"I find it hilarious and sadly disturbing that I've spent 15 years in a goddamned newsroom, and you've never worked in one; yet you've learned enough about what we do (because our methods are that transparent and simplistic) that you can write a book about media trends and pretty much nail it." - Chez Pazienza, Producer, CNN
"I like your tone, it's more of a ribbing to the media than a "we're smart, you guys are idiots." It's like you're chuckling with us over a beer as opposed to calling us out. Perfect, totally perfect and on the money. The Seasonal Story section had me on the floor laughing. I argue that all the time - every time I see the graphic of the thermometer in the red I groan. "OMG, its hot in Florida! Send the chopper! Team coverage!" Web savvy media peeps are going to love this." - Theresa Moore, Tampa Bay's 10
"As a member of the news media, I can state authoritatively that this book will cure cancer AND end global warming." - Dave Barry
"This is that absolute rarity: the right book at the right time. It puts the news in perspective -- and Mass Media on the spot -- by showing how little of it is news at all. I laughed, I cried, I wised up. In fact, at one point I laughed so hard I almost threw up. Readers who want to know where that happened need to buy this book and read the item about Homeland Security and goats." - Stephen King
"Back in 1999 Drew Curtis started Fark.com. Somewhere along the way it became source material for seemingly every news agency, entertainment news source and morning radio show in the U.S. and Canada. Fark is used as a resource for finding funny news material by the writers at The Tonight Show with Jay Leno, Jimmy Kimmel Live, Good Morning America, The Today Show, The Daily Show and the Colbert Report, among many, many others. Tracking traffic via Google Analytics shows that when Fark's traffic is ranked by visits from people at the same corporation (tracked via IP blocks and using fairy dust and gnomes or some such black magic), Fark receives the most traffic from someplace called Turner.com (TimeWarner) followed closely by someplace called NewsCorp (FoxNews). This is traffic coming to Fark from individuals using their own computers at work, not referral traffic. And it's global, including traffic from the UK, Australia, Sweden, Russia, Japan, and other random places. Incidentally, and we can't explain why, there's one IP address coming to Fark on a regular basis from an Internet address assigned to The Vatican. Just one. No joke." - Fark TV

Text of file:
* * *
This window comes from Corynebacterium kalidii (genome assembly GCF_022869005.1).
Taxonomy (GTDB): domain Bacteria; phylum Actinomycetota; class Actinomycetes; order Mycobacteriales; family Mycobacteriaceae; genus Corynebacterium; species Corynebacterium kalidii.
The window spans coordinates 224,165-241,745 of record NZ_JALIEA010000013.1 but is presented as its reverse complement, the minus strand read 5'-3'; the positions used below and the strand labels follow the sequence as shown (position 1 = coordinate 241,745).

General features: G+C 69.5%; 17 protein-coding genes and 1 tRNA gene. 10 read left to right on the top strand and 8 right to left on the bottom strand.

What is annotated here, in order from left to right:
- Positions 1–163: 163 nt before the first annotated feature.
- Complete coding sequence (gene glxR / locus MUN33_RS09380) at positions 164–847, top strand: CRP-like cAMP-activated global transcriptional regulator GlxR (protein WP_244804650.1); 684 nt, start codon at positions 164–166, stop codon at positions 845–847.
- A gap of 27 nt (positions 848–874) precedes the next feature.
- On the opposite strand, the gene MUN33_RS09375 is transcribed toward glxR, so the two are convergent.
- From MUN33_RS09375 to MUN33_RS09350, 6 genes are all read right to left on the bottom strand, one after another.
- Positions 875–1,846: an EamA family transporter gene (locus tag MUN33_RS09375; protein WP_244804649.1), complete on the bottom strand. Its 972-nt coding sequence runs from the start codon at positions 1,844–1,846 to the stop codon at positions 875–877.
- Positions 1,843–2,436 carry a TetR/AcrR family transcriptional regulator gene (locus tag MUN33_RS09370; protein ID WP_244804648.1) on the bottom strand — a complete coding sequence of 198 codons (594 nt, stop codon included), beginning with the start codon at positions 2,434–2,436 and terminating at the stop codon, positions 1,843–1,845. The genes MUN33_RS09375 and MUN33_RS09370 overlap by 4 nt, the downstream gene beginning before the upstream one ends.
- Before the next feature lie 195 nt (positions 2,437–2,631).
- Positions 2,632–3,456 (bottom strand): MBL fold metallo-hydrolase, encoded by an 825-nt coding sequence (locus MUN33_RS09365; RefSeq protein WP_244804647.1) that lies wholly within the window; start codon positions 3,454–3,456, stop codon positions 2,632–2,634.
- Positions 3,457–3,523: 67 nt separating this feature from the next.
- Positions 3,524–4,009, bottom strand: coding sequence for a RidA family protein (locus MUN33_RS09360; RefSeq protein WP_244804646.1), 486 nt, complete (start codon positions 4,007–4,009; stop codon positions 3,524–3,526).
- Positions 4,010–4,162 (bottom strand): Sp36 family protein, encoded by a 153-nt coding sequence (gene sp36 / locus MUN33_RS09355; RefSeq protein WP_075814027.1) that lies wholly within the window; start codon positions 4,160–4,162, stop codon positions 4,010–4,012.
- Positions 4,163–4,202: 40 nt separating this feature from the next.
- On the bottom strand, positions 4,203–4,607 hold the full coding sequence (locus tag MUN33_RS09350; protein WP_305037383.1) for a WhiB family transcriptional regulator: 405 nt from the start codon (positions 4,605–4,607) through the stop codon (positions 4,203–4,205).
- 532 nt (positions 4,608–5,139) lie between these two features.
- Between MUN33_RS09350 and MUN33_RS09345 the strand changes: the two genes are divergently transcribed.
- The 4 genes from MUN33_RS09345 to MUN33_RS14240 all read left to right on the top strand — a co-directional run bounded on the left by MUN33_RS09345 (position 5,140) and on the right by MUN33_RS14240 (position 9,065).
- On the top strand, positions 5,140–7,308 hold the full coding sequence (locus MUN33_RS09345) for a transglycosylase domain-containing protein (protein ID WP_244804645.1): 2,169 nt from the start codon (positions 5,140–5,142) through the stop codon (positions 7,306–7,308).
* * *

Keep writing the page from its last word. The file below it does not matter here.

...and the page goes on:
A drop-dead hysterically funny look at the go-to stories mass media uses when there's not enough hard news to fill a newspaper or a news broadcast. It's not media's fault per se, the main problem is that ads have been sold. You can't sell a blank newspaper full of ads, broadcast white noise bracketed by commercials, or expect people to visit a website full of ads with no content.